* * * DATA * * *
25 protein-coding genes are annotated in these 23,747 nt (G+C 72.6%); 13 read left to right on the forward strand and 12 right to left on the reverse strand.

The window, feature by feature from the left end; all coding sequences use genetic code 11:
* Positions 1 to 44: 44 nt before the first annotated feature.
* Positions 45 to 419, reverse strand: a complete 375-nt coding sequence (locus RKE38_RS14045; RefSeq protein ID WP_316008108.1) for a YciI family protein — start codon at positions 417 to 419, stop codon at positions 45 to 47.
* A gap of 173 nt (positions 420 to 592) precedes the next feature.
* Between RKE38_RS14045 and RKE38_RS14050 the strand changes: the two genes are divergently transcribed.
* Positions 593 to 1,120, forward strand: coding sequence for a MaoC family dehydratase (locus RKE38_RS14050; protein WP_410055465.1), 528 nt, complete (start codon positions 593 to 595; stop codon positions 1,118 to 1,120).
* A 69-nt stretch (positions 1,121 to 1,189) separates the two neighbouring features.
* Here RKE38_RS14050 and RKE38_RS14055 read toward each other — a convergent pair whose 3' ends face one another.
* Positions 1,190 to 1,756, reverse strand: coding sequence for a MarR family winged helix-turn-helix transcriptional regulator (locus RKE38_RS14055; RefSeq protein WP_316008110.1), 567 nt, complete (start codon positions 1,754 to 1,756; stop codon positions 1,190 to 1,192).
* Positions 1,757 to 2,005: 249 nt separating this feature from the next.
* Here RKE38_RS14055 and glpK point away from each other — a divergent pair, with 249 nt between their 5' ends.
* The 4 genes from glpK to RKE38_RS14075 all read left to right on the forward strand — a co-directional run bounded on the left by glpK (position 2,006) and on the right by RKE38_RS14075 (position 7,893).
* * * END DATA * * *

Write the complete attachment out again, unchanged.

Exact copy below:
25 protein-coding genes are annotated in these 23,747 nt (G+C 72.6%); 13 read left to right on the forward strand and 12 right to left on the reverse strand.

The window, feature by feature from the left end; all coding sequences use genetic code 11:
* Positions 1 to 44: 44 nt before the first annotated feature.
* Positions 45 to 419, reverse strand: a complete 375-nt coding sequence (locus RKE38_RS14045; RefSeq protein ID WP_316008108.1) for a YciI family protein — start codon at positions 417 to 419, stop codon at positions 45 to 47.
* A gap of 173 nt (positions 420 to 592) precedes the next feature.
* Between RKE38_RS14045 and RKE38_RS14050 the strand changes: the two genes are divergently transcribed.
* Positions 593 to 1,120, forward strand: coding sequence for a MaoC family dehydratase (locus RKE38_RS14050; protein WP_410055465.1), 528 nt, complete (start codon positions 593 to 595; stop codon positions 1,118 to 1,120).
* A 69-nt stretch (positions 1,121 to 1,189) separates the two neighbouring features.
* Here RKE38_RS14050 and RKE38_RS14055 read toward each other — a convergent pair whose 3' ends face one another.
* Positions 1,190 to 1,756, reverse strand: coding sequence for a MarR family winged helix-turn-helix transcriptional regulator (locus RKE38_RS14055; RefSeq protein WP_316008110.1), 567 nt, complete (start codon positions 1,754 to 1,756; stop codon positions 1,190 to 1,192).
* Positions 1,757 to 2,005: 249 nt separating this feature from the next.
* Here RKE38_RS14055 and glpK point away from each other — a divergent pair, with 249 nt between their 5' ends.
* The 4 genes from glpK to RKE38_RS14075 all read left to right on the forward strand — a co-directional run bounded on the left by glpK (position 2,006) and on the right by RKE38_RS14075 (position 7,893).